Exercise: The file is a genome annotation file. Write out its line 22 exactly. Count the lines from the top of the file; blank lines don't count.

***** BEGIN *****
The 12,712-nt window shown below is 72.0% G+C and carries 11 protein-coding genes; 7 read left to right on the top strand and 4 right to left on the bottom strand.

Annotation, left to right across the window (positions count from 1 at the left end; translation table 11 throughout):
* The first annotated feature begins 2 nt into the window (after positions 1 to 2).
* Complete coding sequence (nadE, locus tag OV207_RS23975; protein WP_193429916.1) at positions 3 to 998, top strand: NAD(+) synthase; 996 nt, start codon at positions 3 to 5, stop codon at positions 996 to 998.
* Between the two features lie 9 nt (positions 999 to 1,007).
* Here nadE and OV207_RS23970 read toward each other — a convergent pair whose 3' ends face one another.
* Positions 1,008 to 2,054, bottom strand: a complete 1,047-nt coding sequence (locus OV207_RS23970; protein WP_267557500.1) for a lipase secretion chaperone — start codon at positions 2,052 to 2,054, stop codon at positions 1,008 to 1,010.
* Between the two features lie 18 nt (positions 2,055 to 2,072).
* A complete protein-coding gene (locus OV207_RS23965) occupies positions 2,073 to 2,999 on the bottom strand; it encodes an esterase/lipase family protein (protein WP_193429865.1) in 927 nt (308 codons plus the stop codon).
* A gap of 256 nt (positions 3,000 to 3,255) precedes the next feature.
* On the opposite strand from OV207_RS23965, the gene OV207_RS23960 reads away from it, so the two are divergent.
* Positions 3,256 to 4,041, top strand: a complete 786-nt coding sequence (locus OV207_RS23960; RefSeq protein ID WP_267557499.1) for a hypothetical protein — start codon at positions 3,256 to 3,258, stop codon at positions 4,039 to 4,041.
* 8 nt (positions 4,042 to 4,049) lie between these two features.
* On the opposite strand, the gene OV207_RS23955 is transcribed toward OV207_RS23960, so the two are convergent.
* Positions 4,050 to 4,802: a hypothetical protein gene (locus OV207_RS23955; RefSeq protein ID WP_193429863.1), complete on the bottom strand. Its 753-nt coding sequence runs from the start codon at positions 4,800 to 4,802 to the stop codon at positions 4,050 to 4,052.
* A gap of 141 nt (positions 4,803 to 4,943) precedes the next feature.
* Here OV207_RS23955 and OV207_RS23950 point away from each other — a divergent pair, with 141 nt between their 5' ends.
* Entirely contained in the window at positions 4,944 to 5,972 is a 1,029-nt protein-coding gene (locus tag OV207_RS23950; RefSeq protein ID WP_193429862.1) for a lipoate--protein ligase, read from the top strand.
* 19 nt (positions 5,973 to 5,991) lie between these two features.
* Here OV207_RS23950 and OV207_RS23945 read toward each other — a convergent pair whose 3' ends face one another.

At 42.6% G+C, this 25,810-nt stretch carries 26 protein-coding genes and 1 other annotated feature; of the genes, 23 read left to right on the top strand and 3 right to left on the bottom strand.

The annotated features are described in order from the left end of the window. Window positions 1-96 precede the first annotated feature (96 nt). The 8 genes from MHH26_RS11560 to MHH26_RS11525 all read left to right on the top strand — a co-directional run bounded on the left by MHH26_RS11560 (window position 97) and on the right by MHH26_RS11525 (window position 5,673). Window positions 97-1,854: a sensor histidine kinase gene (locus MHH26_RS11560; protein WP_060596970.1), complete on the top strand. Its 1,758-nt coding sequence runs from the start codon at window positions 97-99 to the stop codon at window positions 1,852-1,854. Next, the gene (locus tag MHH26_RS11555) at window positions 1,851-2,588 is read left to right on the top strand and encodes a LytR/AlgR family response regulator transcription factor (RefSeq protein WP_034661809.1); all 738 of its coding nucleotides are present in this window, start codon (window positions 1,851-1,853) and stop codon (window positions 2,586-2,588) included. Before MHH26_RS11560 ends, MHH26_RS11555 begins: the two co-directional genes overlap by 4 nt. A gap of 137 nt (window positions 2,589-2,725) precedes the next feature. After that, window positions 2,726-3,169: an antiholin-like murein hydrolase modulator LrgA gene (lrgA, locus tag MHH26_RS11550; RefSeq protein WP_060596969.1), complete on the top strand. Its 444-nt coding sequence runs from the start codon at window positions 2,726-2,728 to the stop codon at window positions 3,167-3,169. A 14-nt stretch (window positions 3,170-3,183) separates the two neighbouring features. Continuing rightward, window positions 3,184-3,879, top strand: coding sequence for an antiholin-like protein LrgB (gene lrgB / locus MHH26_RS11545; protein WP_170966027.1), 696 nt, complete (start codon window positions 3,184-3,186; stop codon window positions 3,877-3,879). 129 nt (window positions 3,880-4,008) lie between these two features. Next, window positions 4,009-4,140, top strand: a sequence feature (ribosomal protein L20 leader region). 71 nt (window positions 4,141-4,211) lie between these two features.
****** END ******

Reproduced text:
The annotated features are described in order from the left end of the window. Window positions 1-96 precede the first annotated feature (96 nt). The 8 genes from MHH26_RS11560 to MHH26_RS11525 all read left to right on the top strand — a co-directional run bounded on the left by MHH26_RS11560 (window position 97) and on the right by MHH26_RS11525 (window position 5,673). Window positions 97-1,854: a sensor histidine kinase gene (locus MHH26_RS11560; protein WP_060596970.1), complete on the top strand. Its 1,758-nt coding sequence runs from the start codon at window positions 97-99 to the stop codon at window positions 1,852-1,854. Next, the gene (locus tag MHH26_RS11555) at window positions 1,851-2,588 is read left to right on the top strand and encodes a LytR/AlgR family response regulator transcription factor (RefSeq protein WP_034661809.1); all 738 of its coding nucleotides are present in this window, start codon (window positions 1,851-1,853) and stop codon (window positions 2,586-2,588) included. Before MHH26_RS11560 ends, MHH26_RS11555 begins: the two co-directional genes overlap by 4 nt. A gap of 137 nt (window positions 2,589-2,725) precedes the next feature. After that, window positions 2,726-3,169: an antiholin-like murein hydrolase modulator LrgA gene (lrgA, locus tag MHH26_RS11550; RefSeq protein WP_060596969.1), complete on the top strand. Its 444-nt coding sequence runs from the start codon at window positions 2,726-2,728 to the stop codon at window positions 3,167-3,169. A 14-nt stretch (window positions 3,170-3,183) separates the two neighbouring features. Continuing rightward, window positions 3,184-3,879, top strand: coding sequence for an antiholin-like protein LrgB (gene lrgB / locus MHH26_RS11545; protein WP_170966027.1), 696 nt, complete (start codon window positions 3,184-3,186; stop codon window positions 3,877-3,879). 129 nt (window positions 3,880-4,008) lie between these two features. Next, window positions 4,009-4,140, top strand: a sequence feature (ribosomal protein L20 leader region). 71 nt (window positions 4,141-4,211) lie between these two features.